Cholesterol-lowering pill 'new option for statin users'
A new type of drug - called bempedoic acid - could offer another weapon in the fight against bad cholesterol.
An international study suggests the pill lowers cholesterol in people who continue to have high levels despite taking other drugs such statins.
And scientists suggest the new therapy may also work as an alternative for people who are unable to take statins because of side-effects.
The research is published in the New England Journal of Medicine.
Researchers say they have asked UK and US drug regulators to consider whether to approve the pill.
Why is cholesterol an issue?
Cardiovascular disease kills about 150,000 people in the UK each year.
Bad cholesterol is one of the main reasons - it leads to blood vessels furring up and becoming easy to block.
Blockages can be fatal - starving the heart or brain of oxygen and causing heart attacks and strokes.
Cutting saturated fat and having a healthy diet, along with regular exercise, can help lower bad cholesterol.
But this doesn't work for everyone.
And, for some, genetic conditions - rather than lifestyle - increase their levels.
Millions of people worldwide are prescribed drugs, most commonly statins, to reduce the amount of bad cholesterol in the blood.
But reported side-effects and how often these drugs are prescribed has attracted controversy.
What about the new pill?
The new drug works by blocking a key enzyme in the body, used to make cholesterol.
Prof Sir Nilesh Samani, of the British Heart Foundation charity, says: "On the whole, statins do a great job of lowering cholesterol. However, this new drug could provide real benefit for the few people who can't take them or require additional treatments to get it to the right level.
"The research suggests that it has the potential to reduce risk of heart attacks and strokes without major side-effects."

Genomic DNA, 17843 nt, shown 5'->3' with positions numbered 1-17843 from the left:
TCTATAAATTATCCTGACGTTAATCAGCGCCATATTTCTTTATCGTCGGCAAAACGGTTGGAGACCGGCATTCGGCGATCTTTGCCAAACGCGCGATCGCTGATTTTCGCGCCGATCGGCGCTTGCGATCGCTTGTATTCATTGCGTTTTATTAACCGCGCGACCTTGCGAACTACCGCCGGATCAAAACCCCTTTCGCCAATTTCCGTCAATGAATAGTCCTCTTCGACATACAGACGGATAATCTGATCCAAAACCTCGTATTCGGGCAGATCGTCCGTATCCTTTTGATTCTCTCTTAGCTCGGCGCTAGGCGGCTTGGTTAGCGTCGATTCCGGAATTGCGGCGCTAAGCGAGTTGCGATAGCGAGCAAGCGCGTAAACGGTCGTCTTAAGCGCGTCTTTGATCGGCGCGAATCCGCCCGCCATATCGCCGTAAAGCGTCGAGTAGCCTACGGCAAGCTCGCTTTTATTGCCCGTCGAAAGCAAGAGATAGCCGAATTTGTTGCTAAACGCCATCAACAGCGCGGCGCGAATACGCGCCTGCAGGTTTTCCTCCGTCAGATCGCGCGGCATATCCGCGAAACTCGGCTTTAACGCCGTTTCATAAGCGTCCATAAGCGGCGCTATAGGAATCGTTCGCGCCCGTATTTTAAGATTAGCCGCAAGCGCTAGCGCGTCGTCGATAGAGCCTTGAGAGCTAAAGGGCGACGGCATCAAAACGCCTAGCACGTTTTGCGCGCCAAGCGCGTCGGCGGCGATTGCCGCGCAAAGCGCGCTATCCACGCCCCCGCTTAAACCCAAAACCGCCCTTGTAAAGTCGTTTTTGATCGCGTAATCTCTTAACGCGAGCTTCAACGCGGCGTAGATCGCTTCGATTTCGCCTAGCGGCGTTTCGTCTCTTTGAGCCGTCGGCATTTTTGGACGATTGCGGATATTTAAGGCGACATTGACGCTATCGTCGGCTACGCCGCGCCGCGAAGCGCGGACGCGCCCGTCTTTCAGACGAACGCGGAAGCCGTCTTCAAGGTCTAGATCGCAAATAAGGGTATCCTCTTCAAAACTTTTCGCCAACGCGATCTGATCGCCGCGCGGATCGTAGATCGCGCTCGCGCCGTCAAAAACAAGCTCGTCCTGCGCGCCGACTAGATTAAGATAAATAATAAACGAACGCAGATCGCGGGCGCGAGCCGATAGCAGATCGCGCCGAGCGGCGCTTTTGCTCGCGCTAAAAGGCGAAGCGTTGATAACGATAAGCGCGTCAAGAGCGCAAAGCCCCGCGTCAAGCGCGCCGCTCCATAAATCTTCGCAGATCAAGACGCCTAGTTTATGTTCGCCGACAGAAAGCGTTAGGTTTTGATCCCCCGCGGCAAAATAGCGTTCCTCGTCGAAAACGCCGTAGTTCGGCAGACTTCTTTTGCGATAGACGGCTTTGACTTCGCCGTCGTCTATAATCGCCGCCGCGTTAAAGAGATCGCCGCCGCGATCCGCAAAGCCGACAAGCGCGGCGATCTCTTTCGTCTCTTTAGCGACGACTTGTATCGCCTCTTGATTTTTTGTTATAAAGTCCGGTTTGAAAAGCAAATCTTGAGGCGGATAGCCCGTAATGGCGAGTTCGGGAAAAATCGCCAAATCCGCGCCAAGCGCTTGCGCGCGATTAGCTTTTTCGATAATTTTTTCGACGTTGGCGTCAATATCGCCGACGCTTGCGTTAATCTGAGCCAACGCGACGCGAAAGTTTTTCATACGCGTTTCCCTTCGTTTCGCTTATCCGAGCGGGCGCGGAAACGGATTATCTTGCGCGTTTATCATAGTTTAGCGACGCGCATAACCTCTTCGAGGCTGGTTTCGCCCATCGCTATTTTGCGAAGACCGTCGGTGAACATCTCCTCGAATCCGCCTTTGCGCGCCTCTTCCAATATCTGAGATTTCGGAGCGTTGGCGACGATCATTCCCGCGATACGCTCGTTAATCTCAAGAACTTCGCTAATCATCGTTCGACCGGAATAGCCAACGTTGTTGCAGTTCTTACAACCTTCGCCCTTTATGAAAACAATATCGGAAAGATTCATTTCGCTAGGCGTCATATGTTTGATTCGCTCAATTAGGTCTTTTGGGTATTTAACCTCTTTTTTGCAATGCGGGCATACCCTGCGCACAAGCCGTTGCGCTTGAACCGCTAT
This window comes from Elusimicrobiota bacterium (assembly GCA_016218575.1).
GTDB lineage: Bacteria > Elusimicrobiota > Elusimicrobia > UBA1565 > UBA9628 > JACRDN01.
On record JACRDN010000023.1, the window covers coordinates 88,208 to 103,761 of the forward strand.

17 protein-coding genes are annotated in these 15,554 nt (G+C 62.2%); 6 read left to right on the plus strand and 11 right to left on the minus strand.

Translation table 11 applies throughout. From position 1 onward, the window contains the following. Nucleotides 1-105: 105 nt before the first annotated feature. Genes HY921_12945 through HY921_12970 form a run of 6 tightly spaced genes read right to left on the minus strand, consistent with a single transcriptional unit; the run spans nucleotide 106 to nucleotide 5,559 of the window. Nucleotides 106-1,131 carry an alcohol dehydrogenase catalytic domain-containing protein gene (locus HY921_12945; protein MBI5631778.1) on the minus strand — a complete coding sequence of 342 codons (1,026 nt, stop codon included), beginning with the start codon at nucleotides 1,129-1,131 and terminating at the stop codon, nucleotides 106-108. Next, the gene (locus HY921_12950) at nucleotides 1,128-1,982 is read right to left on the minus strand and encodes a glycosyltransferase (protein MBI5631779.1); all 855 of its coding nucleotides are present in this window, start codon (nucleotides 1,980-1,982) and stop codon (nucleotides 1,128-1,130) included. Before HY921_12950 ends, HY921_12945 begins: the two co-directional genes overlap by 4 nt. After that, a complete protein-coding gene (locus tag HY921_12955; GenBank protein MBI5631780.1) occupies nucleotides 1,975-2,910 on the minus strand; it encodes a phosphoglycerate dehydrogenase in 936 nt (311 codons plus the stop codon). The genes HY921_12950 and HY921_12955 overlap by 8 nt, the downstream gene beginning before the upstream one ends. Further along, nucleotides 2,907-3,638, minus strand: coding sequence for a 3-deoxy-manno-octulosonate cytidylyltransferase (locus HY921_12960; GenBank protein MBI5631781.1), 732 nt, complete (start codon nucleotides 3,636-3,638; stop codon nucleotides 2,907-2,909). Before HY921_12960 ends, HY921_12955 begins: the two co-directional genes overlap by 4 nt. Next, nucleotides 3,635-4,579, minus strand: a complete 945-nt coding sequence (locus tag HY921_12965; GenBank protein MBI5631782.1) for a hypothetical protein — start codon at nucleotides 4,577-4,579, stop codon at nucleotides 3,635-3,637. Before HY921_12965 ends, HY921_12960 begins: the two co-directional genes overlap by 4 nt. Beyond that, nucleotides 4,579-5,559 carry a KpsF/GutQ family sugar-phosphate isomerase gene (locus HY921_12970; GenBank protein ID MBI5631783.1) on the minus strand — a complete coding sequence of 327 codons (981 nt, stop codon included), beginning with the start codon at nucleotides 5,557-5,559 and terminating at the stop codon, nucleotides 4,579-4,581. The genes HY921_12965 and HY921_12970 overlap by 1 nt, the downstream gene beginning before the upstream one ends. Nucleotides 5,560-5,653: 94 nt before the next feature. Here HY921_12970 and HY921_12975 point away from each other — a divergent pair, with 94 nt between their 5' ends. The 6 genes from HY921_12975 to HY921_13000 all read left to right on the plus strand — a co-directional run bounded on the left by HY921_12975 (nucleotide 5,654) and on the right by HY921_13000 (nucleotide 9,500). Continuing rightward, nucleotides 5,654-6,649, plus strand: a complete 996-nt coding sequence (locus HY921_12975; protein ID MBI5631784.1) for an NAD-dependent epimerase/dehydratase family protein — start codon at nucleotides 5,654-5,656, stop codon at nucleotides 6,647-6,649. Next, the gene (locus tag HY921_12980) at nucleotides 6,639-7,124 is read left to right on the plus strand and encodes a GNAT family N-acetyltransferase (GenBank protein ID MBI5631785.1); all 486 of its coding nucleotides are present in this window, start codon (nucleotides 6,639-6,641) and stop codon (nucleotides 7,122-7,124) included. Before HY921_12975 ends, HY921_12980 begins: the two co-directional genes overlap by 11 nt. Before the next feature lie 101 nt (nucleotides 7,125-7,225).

What does the study suggest?
The study involved more than 1,000 people who had cardiovascular disease or a genetic cholesterol condition and who were already on cholesterol lowering drugs (mainly statins).
They were given a pill of bempedoic acid every day for a year, on top of their usual medication.
About 700 others were instead given a placebo or dummy pill.
After three months, the group who had taken the new pill had cut their bad cholesterol by 17%, compared with the group given a dummy pill.
Prof Kausik Ray, from Imperial College London, says: "Bempedoic acid could be another addition to the arsenal of cholesterol lowering treatments available to patients.
"What we have is a new class of drug that could be given to patients who are already taking statins and could help them further reduce their cholesterol levels and thus potentially cut their risk of heart attacks and strokes."
Are there side-effects?
Every drug has side-effects, so it will be up to the patient and doctor to balance the individual benefits and risks.
Researchers say the rate of side-effects were similar between the group that took bempedoic acid and the group that didn't.
One side-effect that people on bempedoic acid experienced more was gout.
And more people stopped taking the new drug because of side-effects than people in the dummy pill group.
But unlike statins, researchers say, it works in the liver only and cannot reach the muscles.
So, some scientists predict, it will not have some of the side-effects that some people experience with statins.
But others are unsure and more research is needed to see if this is true and understand how many people the new pill could help.
Will it reduce heart attacks and strokes?
Studies so far, of which this latest one is the largest, suggest bempedoic acid can lower bad cholesterol - but we don't yet know how long for or whether this will definitely translate into fewer heart attacks and strokes.
Prof Jane Armitage, at the University of Oxford, described these latest results as promising.
Another, genetic, study, published simultaneously in the New England Journal of Medicine, offers clues that the benefits of taking bempedoic acid - in terms of preventing heart disease and strokes - could be similar to that achieved by statins.
But Prof Armitage added: "Genetic studies cannot tell us whether the drug will be safe for a wide range of people."
A clearer picture of how safe and effective the drug is will emerge once a longer term trial looking at the number of heart attacks and strokes on the new drug is completed.
The US regulator, the Food and Drug Administration, will examine this data once it is available, in a few years' time.